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World Religions: Taoism    

Use this primer with the lesson The World's Religions to teach about the diversity of faiths in the United States and around the globe.

Taoism (also spelled Daoism) is an organized religious tradition that has been developing in China, and elsewhere, for over 2,000 years. Its roots in China are believed to lie in the ancient traditions of shamans (people who were believed to have access to the spirit world). Today, Taoism has followers from a range of cultural and ethnic backgrounds.

Taoism followers aim to align with the patterns of the natural world by increasing their sensitivity to qi (chi), which they believe to be the life-force energy within all living things. Those who achieve this alignment are thought to be on a path to immortality and have the ability to gain health and happiness for themselves and others. Taoist practices include special physical movements and using breath, attention, sound and/or visualization to activate flowing energy (qi/chi).

Daode Jing (Tao Te Ching) is Taoism’s most famous scripture. Taoist beliefs are associated with the practices of meditation, yoga, Tai Chi and Kung Fu.

Some religious observances:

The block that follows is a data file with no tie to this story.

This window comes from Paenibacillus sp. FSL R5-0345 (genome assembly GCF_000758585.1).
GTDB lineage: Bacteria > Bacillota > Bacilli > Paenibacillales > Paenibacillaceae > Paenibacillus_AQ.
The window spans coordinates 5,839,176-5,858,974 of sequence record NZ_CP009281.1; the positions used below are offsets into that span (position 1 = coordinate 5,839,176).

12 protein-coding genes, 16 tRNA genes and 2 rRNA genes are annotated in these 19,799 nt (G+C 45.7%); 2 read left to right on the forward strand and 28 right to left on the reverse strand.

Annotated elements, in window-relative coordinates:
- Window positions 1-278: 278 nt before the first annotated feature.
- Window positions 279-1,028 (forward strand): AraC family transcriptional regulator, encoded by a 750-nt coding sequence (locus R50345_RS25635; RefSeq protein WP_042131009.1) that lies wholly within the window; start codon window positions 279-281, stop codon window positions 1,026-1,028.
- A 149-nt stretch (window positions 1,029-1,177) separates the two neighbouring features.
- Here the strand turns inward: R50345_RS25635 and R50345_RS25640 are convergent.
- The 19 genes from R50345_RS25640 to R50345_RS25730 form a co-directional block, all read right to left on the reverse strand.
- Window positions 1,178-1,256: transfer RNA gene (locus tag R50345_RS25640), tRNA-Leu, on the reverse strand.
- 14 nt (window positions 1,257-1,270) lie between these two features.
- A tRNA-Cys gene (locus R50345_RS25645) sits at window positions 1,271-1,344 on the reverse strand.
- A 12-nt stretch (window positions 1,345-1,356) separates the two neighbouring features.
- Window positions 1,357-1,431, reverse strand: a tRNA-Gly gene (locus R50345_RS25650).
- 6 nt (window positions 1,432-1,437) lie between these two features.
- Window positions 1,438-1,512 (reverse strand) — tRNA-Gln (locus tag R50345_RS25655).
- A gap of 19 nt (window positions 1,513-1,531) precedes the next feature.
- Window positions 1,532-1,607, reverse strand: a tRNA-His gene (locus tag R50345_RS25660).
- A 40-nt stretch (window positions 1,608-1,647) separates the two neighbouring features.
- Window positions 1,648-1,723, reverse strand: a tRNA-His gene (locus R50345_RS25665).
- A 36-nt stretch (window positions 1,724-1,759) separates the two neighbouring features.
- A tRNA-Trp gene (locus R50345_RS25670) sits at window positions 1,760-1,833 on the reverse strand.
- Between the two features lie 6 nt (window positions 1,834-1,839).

Tomb Sweeping Day

Time of Year: March or April. This festival’s purpose is: (1) celebrating the arrival of spring, and (2) honoring deceased ancestors. Families may go on outings, sing, dance or fly kites. Another popular ritual is coloring eggs, and then breaking them open to symbolize the opening of new life. Graves of ancestors are swept clean, and the plants growing around them are trimmed. Offerings such as food, tea, chopsticks and wine are presented. Many also burn symbolic joss paper—also called “spirit money,” as a way of asking for the relatives’ continued guidance.

Dragon Boat Festival (Duanwu Jie)

Time of Year: May. This festival, also called “Poet’s Day,” honors Qu Yuan, a poet and minister to the Zhou emperor who died in depair, having failed to prevent war between feudal states in ancient China. People mark the anniversary of his death with activities that include dragon boat races and the eating of zong zi (rice balls filled with egg, beans, fruits, walnuts, sweet potato, mushrooms and/or meat).

Dragon boats are long canoes made to look like dragons and which can be powered by up to 80 rowers. A popular festival activity—along with others believed to bring health and good luck—is creating pouches filled with herbs or spices believed to ward off disease.


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Article by Celine Provini, EducationWorld Editor
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